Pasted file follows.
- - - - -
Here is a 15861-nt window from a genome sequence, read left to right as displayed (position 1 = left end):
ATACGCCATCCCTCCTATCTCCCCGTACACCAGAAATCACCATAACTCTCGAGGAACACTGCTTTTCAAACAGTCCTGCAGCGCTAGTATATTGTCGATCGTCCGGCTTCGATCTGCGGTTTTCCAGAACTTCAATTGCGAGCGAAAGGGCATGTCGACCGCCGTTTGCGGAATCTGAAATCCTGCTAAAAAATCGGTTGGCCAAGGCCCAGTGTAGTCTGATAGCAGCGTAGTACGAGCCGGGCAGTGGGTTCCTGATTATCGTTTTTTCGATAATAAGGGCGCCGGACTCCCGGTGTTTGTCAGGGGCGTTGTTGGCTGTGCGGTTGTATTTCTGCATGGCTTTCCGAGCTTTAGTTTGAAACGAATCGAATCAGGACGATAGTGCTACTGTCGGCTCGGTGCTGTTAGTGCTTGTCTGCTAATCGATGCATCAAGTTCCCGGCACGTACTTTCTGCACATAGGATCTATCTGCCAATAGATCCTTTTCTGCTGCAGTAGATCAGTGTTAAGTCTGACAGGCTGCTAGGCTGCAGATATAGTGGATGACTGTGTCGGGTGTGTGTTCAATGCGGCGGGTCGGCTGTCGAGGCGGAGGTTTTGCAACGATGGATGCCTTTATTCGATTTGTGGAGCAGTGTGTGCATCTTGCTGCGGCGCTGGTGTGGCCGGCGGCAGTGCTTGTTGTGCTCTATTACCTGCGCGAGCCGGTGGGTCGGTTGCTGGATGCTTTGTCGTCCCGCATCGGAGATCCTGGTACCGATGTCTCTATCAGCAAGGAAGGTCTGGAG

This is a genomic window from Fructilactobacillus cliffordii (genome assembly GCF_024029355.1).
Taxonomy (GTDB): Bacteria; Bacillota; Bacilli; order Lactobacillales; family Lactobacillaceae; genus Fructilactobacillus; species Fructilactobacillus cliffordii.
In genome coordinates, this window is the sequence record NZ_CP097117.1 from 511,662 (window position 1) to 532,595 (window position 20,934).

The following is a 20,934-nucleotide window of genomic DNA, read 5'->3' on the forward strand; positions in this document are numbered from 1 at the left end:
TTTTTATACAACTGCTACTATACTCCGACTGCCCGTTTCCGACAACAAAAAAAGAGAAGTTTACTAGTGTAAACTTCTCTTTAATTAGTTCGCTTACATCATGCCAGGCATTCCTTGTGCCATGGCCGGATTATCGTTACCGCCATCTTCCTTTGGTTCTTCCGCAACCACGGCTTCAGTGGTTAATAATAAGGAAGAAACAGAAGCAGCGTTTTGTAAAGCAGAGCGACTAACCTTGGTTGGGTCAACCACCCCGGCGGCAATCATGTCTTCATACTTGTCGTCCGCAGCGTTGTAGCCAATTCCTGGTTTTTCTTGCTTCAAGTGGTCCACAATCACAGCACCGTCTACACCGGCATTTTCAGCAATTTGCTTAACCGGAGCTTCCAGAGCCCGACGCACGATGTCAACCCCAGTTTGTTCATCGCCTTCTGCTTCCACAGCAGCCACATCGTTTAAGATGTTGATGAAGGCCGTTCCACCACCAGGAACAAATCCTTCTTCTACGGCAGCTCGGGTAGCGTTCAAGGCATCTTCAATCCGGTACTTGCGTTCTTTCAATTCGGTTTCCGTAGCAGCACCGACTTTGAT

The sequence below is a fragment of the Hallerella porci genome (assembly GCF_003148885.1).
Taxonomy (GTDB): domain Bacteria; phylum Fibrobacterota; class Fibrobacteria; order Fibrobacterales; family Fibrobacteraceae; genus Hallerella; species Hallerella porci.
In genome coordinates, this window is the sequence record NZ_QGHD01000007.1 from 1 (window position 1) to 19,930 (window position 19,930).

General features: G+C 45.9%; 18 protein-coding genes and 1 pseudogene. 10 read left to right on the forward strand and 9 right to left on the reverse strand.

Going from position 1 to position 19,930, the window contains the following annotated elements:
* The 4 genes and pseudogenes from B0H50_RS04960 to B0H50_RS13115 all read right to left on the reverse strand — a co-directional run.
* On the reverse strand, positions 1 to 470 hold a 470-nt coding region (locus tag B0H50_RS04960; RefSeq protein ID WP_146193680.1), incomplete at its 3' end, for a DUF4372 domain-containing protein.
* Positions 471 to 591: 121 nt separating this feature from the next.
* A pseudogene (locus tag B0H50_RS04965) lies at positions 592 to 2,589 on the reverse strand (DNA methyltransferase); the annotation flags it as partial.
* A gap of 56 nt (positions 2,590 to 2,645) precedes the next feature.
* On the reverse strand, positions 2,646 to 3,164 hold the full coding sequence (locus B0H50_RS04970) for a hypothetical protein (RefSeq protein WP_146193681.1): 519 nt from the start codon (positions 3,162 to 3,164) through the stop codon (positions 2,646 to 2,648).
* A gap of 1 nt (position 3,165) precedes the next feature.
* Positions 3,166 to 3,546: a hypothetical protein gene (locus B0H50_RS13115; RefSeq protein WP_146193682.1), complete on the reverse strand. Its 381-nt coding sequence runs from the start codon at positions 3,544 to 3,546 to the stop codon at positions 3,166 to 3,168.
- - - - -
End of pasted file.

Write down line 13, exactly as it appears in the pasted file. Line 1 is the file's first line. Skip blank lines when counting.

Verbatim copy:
* The 4 genes and pseudogenes from B0H50_RS04960 to B0H50_RS13115 all read right to left on the reverse strand — a co-directional run.